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In a happy milestone, a Boston hospital reports zero inpatients with COVID-19

On Tuesday, Tufts Medical Center said it had reached the point where zero inpatients are positive for the disease.David L. Ryan/Globe Staff

In another promising sign of the retreat of COVID-19, Tufts Medical Center said Tuesday it had reached the point where zero inpatients are positive for the disease. The number hasn’t been that low since the pandemic began ravaging the state more than three years ago.

Dr. Shira Doron, chief infection control officer for the Tufts Medicine health system, said that since the beginning of the pandemic, she’s gotten an e-mail with COVID-19 patient counts every morning and the numbers had been heading toward zero recently.

“Every day there has been a little part of me that says one day maybe we will see zero and I couldn’t really predict when that would be,” she said Tuesday. “And today was the day.”


“It’s really a milestone,” she said. But she cautioned, “COVID is not going away. There will be peaks and valleys, rises and falls of those case numbers,” and the number could rise above zero again.

The hospital said there had been three peaks of inpatients with COVID-19. The number reached 88 on April 21, 2020; 57 on Jan. 18, 2021; and 75 on Jan. 14, 2022.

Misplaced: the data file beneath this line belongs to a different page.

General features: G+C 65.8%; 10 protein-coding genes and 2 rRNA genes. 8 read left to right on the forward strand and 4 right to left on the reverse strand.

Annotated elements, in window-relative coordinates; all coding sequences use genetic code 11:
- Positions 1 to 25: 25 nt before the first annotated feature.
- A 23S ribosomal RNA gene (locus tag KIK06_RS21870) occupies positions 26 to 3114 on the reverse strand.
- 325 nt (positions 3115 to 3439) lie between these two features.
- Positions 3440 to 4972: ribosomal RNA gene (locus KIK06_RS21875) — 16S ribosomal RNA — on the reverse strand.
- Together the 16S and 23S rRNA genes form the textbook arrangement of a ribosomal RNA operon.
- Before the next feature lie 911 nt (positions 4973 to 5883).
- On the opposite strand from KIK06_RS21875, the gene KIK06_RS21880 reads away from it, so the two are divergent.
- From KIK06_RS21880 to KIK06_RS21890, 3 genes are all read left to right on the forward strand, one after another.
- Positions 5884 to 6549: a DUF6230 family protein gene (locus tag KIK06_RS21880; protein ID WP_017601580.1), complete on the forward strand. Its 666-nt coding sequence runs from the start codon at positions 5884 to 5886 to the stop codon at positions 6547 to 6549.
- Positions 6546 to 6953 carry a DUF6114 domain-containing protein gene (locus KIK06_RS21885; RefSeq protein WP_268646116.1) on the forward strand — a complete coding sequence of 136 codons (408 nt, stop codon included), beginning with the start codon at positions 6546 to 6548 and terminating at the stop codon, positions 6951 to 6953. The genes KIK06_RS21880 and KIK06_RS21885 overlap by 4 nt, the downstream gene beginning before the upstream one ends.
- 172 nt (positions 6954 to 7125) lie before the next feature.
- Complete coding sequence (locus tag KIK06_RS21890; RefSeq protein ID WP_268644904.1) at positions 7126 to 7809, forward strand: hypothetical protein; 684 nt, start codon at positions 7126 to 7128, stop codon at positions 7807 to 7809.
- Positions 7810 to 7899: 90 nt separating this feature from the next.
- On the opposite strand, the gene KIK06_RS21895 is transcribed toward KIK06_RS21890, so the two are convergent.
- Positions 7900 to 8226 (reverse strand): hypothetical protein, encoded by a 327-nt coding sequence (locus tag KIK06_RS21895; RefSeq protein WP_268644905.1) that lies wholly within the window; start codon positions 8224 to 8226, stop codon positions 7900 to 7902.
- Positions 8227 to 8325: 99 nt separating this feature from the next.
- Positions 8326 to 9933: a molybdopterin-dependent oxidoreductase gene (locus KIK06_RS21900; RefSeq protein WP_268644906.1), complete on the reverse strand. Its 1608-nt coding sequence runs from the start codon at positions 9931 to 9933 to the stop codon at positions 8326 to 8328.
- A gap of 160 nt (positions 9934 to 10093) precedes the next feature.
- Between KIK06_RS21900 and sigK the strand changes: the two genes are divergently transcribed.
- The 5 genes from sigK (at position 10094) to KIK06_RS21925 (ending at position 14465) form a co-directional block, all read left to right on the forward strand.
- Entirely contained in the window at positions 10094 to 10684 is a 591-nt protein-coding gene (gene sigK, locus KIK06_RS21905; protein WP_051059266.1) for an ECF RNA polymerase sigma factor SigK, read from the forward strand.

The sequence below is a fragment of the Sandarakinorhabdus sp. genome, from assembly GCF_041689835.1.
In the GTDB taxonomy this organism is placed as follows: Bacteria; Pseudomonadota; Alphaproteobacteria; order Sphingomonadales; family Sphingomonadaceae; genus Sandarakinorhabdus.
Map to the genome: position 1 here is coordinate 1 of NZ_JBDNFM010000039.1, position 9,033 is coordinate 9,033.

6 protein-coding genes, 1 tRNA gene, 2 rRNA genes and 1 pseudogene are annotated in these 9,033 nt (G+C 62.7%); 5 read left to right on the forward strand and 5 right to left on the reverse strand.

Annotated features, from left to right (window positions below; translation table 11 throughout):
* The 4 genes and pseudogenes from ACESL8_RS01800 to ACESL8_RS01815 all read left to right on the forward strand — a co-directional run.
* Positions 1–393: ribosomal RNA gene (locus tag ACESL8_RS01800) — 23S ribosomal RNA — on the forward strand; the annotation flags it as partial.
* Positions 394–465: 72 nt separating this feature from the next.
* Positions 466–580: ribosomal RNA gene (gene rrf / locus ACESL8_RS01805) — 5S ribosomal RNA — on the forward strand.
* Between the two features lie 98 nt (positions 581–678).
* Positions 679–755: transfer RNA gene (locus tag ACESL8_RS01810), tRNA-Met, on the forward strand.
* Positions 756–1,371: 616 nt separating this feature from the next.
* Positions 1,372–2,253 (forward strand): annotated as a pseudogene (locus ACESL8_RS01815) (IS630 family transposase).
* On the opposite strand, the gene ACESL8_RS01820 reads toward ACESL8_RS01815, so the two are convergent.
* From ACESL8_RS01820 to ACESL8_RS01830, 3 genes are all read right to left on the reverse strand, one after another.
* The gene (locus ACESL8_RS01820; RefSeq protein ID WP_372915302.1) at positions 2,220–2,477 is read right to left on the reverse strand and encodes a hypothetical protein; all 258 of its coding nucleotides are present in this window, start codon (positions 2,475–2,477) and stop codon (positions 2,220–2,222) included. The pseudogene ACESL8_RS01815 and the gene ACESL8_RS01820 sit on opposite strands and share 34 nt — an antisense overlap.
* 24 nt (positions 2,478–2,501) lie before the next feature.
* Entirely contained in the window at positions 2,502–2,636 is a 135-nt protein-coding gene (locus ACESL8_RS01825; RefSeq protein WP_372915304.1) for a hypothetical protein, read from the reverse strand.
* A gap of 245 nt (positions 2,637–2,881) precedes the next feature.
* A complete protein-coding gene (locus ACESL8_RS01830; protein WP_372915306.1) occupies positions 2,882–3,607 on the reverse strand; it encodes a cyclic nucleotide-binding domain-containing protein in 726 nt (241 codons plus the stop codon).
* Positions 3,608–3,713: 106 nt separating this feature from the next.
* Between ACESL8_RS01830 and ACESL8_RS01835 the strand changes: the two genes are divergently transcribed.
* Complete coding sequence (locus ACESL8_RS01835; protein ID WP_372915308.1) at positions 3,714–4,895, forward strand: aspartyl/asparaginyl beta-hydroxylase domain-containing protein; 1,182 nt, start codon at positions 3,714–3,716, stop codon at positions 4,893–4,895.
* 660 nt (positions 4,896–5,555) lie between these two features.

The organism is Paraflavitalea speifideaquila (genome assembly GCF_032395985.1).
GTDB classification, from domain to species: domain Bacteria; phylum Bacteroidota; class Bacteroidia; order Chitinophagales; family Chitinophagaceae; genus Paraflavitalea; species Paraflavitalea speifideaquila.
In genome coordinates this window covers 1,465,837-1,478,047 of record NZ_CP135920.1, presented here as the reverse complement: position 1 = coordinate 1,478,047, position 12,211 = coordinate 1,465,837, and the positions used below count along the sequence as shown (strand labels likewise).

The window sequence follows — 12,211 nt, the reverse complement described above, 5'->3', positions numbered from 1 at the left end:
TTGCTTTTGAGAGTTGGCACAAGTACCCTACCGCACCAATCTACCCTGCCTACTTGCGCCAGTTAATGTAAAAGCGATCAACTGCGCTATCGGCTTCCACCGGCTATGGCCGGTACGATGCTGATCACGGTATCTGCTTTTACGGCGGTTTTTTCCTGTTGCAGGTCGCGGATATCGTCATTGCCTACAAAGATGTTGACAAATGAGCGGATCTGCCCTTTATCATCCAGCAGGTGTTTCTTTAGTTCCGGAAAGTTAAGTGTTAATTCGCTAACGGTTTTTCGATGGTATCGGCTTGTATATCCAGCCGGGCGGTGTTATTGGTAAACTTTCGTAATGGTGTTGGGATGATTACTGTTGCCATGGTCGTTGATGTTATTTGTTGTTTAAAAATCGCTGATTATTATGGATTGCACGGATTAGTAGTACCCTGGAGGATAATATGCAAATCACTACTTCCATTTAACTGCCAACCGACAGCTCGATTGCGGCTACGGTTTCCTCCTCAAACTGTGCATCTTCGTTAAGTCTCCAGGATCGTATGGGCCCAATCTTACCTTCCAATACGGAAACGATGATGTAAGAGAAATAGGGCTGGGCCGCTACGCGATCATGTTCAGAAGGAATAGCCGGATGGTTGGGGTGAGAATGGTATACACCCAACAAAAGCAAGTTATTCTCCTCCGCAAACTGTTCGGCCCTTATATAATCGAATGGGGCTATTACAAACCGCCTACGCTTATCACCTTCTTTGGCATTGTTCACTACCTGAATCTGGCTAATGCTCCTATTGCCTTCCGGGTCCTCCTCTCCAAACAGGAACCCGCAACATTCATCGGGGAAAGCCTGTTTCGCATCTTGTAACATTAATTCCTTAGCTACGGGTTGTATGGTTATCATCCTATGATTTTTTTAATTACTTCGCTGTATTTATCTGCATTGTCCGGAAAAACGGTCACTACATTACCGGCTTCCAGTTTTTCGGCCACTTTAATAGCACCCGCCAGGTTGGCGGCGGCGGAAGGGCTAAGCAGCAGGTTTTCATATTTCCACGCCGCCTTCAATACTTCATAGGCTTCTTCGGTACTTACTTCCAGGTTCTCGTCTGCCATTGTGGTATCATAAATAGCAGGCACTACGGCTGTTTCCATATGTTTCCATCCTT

“I’ve heard lately about people kind of trying to rewrite history and say, were hospitals really that overwhelmed? The answer is yes,” she said. “There were more patients than we could ever imagine that were critically ill.”

“We came from somewhere really dark in 2020 to come to this point today,” she said.

Other Boston hospitals are also seeing very low numbers of patients infected with COVID-19. Boston Medical Center tallied zero patients with COVID-19 Thursday, spokesman David Kibbe said. He did not have an updated number for Tuesday.

COVID-19 data published by Department of Public Health indicates the pandemic that once paralyzed the state is on the wane.

“COVID cases have declined dramatically in Massachusetts, dropping to their lowest point in a year – though not as low as summer 2021 – thanks to the Commonwealth’s high rates of vaccination and high uptake of therapeutics that keep people out of the hospital,” the DPH said in a statement.


“COVID hospitalizations are also in a steep decline, with 56 patients hospitalized for COVID statewide and 17 in the ICU statewide,” the statement said.

The seven-day average of confirmed daily COVID-19 deaths dropped to 0.9 on April 22, the lowest since the pandemic began. It was a far cry from the peak in April 2020, when more than 175 people a day were dying from the disease, according to state data.

The DPH said it was urging residents to get their bivalent boosters, if they are eligible, and, if they test positive for COVID-19, to seek out available treatments.

Wastewater surveillance testing by the Massachusetts Water Resources Authority also shows that the amount of the virus detected in the wastewater in Eastern Massachusetts has dropped to low levels.

Boston health officials said Monday they were scaling back testing and vaccination site operations, noting falling COVID-19 data. “The sustained decline in our COVID-19 metrics is a testament to the protection afforded by the vaccines and boosters,” Dr. Bisola Ojikutu, Commissioner of Public Health and Executive Director of the Boston Public Health Commission, said in a statement.

Ryan Huddle of the Globe staff contributed to this report.

Martin Finucane can be reached at martin.finucane@globe.com.